Ready to Buy a House?

When you buy a house it is generally the biggest purchase you will ever make.  Some will buy many houses and others only the one.  It’s a place to make memories and perhaps something you can gift to your children.  On the other hand, you may buy many cars throughout your life.  It’s a much smaller investment and less impactful to your overall life.  So why apply the same principles of buying a car as you would when buying a house when one is far more important than the other?

How we Buy Cars

The thing about buying a car is that you shop around online looking for the best bang for your buck.  You may travel to upwards of 5 dealers until you find the right one with a deal.  By the way, if they are always giving out deals then how do they stay in business?  The answer is that they aren’t.  Generally, we show up ill equipped to understand current car values and against a person who may have sold 30 cars that month.  They know the ins and outs.  Meanwhile, you buy a car every 5 years.  Sound fair?  No, but the risk and costs aren’t so high as to make you go out and hire someone to represent you.  You don’t mind explaining your situation 5 times to someone who at the end of the day only has a vested interest in themselves.

 Real Estate Websites Enable Do It Yourself

Today, we are able to go on to a number of websites and search for the home of our dreams.  We get a lot more info at our fingertips then we ever had in the past (though it’s debatable as to the quality of the data).  We can reach out to each listing agent and schedule our own appointments.  Sounds a lot like buying a car, doesn’t it?  The difference is that the risk is much greater.  A bad car will have you in a repair shop.  Buying the wrong home will cost you many times more than that. But also, trying to use multiple agents to isn’t a good use of anyone’s time and you’ll spend more time traveling house to house than you ever will going to different dealers.  Also, when you buy a car you won’t be tied to a particular salesman from 3 dealers ago.  More on that to come.

Why Pick One Realtor?

You explain your situation once to someone who has a genuine interest in helping you find the perfect home.  We use what learn about you and your situation to make sure that you get the most out of your time. For example, you may find that you can only use a certain loan type to buy a home (such as FHA), but what you may not know is where you can actually use the loan.  Some condo buildings cannot allow for them.

An agent can keep you up to date on new listings that may in your interest.  They can schedule multiple showings in a single day to maximize your time.  Would you rather go out one day and see 6 homes that match your interest? Or schedule 6 individual showing across the week while hoping that your search on XYZ site was accurate?  That’s not a fun way to buy a house.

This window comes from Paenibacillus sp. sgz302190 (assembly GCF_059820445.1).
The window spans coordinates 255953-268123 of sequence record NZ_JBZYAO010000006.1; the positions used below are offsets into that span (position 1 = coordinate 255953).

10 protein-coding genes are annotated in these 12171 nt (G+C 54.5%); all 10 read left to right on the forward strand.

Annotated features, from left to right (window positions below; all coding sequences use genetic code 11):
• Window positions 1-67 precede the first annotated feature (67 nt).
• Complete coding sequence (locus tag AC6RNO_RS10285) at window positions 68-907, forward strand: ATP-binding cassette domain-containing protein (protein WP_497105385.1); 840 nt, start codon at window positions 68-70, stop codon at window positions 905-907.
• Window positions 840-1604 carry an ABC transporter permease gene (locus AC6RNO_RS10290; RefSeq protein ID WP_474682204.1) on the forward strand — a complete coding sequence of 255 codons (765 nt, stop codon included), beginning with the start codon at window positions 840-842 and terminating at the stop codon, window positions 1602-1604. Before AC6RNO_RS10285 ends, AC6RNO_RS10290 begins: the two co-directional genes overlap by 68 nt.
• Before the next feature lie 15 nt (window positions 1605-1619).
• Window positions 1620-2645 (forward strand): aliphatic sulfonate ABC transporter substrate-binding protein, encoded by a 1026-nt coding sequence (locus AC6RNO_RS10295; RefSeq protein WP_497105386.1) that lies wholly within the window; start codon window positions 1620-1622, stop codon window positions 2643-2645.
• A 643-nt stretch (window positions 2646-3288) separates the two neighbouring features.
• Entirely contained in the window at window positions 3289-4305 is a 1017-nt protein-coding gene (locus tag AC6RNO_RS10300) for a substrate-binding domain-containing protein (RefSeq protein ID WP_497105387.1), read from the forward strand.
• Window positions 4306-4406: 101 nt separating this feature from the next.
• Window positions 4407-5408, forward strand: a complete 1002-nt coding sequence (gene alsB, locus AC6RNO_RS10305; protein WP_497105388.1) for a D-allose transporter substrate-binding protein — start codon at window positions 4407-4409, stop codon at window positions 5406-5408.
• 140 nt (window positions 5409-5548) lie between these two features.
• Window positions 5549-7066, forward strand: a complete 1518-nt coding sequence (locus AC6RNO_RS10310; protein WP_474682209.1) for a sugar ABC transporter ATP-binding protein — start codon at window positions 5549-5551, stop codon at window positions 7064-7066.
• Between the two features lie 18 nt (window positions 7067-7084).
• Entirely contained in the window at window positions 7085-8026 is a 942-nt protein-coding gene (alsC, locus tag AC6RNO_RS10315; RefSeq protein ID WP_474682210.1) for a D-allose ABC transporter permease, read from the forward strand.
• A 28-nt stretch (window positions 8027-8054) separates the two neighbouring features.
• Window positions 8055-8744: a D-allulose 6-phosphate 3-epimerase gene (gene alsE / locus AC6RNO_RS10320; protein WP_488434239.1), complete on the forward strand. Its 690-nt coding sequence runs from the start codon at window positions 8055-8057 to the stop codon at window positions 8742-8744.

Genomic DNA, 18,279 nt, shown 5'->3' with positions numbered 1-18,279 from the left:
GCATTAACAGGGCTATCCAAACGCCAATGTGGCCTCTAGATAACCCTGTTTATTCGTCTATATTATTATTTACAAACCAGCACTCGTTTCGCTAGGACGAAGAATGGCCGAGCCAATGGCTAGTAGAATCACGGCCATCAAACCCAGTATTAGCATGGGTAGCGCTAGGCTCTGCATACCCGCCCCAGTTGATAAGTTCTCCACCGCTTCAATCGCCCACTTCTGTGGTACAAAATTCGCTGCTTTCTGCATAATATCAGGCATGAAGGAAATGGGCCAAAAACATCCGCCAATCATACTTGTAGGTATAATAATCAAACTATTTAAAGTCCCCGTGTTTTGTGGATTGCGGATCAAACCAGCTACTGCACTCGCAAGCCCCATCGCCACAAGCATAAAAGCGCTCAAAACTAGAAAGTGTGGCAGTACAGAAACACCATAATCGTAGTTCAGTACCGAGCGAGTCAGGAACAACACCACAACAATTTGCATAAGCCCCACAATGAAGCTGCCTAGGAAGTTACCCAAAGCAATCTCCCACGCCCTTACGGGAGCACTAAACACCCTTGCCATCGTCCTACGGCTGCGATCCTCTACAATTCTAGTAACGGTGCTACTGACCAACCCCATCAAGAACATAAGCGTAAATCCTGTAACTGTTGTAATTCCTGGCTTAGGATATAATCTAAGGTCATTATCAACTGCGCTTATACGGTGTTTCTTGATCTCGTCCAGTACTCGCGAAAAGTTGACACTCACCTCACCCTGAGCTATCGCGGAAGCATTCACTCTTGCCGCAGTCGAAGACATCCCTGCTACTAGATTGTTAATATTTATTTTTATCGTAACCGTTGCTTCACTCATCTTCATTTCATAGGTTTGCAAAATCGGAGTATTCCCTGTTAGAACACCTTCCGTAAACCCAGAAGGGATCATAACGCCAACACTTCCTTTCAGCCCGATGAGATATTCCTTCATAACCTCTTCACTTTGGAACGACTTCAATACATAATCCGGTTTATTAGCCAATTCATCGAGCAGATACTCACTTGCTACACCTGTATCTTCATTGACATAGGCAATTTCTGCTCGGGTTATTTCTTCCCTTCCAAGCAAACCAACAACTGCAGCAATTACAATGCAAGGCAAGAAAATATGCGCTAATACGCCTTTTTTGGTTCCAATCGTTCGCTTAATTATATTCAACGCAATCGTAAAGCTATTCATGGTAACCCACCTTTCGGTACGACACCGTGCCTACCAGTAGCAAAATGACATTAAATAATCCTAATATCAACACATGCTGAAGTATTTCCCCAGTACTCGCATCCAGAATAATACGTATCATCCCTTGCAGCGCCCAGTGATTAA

Other things we do is learn about the seller’s situation.  There can be many different reasons for selling, but sometimes they may be on a timeline.  An agent can leverage this information during negotiations.  Remember, this person has spent a lot time with you and wants you to succeed.  Skills like these can help you buy a house easier and for less.

Procuring Cause

Most importantly, when you decide to DIY your home buying with multiple agents you may lose out on the ability to be represented.  Remember, you’re contacting the seller’s agent.  They are not there for your interest, but for the sellers.  Why does the matter?  There is a thing in real estate called, “Procuring Cause” and it is used to determine who is paid commission (half typically goes to the seller agent and half to the buyer agent).  In Illinois it is perfectly legal for the seller’s agent to represent both the buyer and seller (called Dual Agency).  Many agents do this very successfully and without issue, but I think it’s obvious what the issue is here.  Are they able to remain neutral in negotiations when they were first hired to represent the seller?  Once again, this conflict of interest is perfectly legal.

Ok, so what does procuring cause matter?  Well, if the selling agent shows you the home without you being represented he/she can be the procuring cause and receive both sides of the commission.  Maybe you want to be represented by someone else instead of the seller’s agent.  I don’t know about you, but I don’t like to work for free.  You may now be stuck with an agent that you don’t know, but also don’t trust.

One More thing on Procuring Cause

You may later decide that you liked a house shown to you by a Realtor a few weeks ago, but since then you met a Realtor that you really get along with and like more.  The Realtor that originally showed it to you would be the “procuring cause” and you wouldn’t have much of a choice of who to work with (yes it can be done, but most agents steer clear of this situation).  You are rolling the dice on who will be representing you on every home that you see.

Buy a House with Us

If you are in the market to buy a house we can help.  Contact us to see if we are a fit for you.

You can learn more about procuring cause here.


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